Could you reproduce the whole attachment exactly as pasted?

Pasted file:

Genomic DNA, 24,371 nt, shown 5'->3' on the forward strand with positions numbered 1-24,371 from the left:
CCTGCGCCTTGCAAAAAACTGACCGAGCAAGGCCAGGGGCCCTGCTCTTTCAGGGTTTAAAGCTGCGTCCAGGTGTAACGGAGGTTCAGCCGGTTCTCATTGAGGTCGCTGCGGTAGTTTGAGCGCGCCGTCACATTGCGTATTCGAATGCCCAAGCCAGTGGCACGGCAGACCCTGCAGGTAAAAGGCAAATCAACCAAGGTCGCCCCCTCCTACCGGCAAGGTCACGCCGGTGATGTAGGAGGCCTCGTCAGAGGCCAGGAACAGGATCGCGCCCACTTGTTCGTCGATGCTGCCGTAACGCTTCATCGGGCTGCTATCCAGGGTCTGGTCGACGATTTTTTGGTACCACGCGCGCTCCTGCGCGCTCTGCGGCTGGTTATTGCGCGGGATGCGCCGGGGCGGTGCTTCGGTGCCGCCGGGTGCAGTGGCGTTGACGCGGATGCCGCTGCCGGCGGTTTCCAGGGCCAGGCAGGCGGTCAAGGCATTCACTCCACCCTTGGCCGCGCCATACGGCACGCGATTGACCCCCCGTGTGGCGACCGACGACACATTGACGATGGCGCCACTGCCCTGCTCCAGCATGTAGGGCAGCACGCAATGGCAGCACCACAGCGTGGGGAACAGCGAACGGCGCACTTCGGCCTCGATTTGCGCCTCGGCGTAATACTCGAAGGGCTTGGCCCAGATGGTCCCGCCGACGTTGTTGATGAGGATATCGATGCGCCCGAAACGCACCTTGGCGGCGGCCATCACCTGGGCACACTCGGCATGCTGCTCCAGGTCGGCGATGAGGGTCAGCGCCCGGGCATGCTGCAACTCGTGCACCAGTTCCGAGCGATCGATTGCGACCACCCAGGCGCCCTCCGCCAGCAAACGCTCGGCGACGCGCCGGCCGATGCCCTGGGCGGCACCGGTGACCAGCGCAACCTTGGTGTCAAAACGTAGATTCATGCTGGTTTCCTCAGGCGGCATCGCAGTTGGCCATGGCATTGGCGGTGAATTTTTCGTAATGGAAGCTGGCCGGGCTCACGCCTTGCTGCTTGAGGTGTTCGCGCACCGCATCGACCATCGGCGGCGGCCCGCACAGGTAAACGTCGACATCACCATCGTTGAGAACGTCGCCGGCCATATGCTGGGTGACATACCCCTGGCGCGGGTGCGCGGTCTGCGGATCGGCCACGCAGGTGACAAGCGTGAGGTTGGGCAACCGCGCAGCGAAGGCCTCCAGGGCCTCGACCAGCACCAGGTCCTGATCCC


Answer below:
Genomic DNA, 24,371 nt, shown 5'->3' on the forward strand with positions numbered 1-24,371 from the left:
CCTGCGCCTTGCAAAAAACTGACCGAGCAAGGCCAGGGGCCCTGCTCTTTCAGGGTTTAAAGCTGCGTCCAGGTGTAACGGAGGTTCAGCCGGTTCTCATTGAGGTCGCTGCGGTAGTTTGAGCGCGCCGTCACATTGCGTATTCGAATGCCCAAGCCAGTGGCACGGCAGACCCTGCAGGTAAAAGGCAAATCAACCAAGGTCGCCCCCTCCTACCGGCAAGGTCACGCCGGTGATGTAGGAGGCCTCGTCAGAGGCCAGGAACAGGATCGCGCCCACTTGTTCGTCGATGCTGCCGTAACGCTTCATCGGGCTGCTATCCAGGGTCTGGTCGACGATTTTTTGGTACCACGCGCGCTCCTGCGCGCTCTGCGGCTGGTTATTGCGCGGGATGCGCCGGGGCGGTGCTTCGGTGCCGCCGGGTGCAGTGGCGTTGACGCGGATGCCGCTGCCGGCGGTTTCCAGGGCCAGGCAGGCGGTCAAGGCATTCACTCCACCCTTGGCCGCGCCATACGGCACGCGATTGACCCCCCGTGTGGCGACCGACGACACATTGACGATGGCGCCACTGCCCTGCTCCAGCATGTAGGGCAGCACGCAATGGCAGCACCACAGCGTGGGGAACAGCGAACGGCGCACTTCGGCCTCGATTTGCGCCTCGGCGTAATACTCGAAGGGCTTGGCCCAGATGGTCCCGCCGACGTTGTTGATGAGGATATCGATGCGCCCGAAACGCACCTTGGCGGCGGCCATCACCTGGGCACACTCGGCATGCTGCTCCAGGTCGGCGATGAGGGTCAGCGCCCGGGCATGCTGCAACTCGTGCACCAGTTCCGAGCGATCGATTGCGACCACCCAGGCGCCCTCCGCCAGCAAACGCTCGGCGACGCGCCGGCCGATGCCCTGGGCGGCACCGGTGACCAGCGCAACCTTGGTGTCAAAACGTAGATTCATGCTGGTTTCCTCAGGCGGCATCGCAGTTGGCCATGGCATTGGCGGTGAATTTTTCGTAATGGAAGCTGGCCGGGCTCACGCCTTGCTGCTTGAGGTGTTCGCGCACCGCATCGACCATCGGCGGCGGCCCGCACAGGTAAACGTCGACATCACCATCGTTGAGAACGTCGCCGGCCATATGCTGGGTGACATACCCCTGGCGCGGGTGCGCGGTCTGCGGATCGGCCACGCAGGTGACAAGCGTGAGGTTGGGCAACCGCGCAGCGAAGGCCTCCAGGGCCTCGACCAGCACCAGGTCCTGATCCC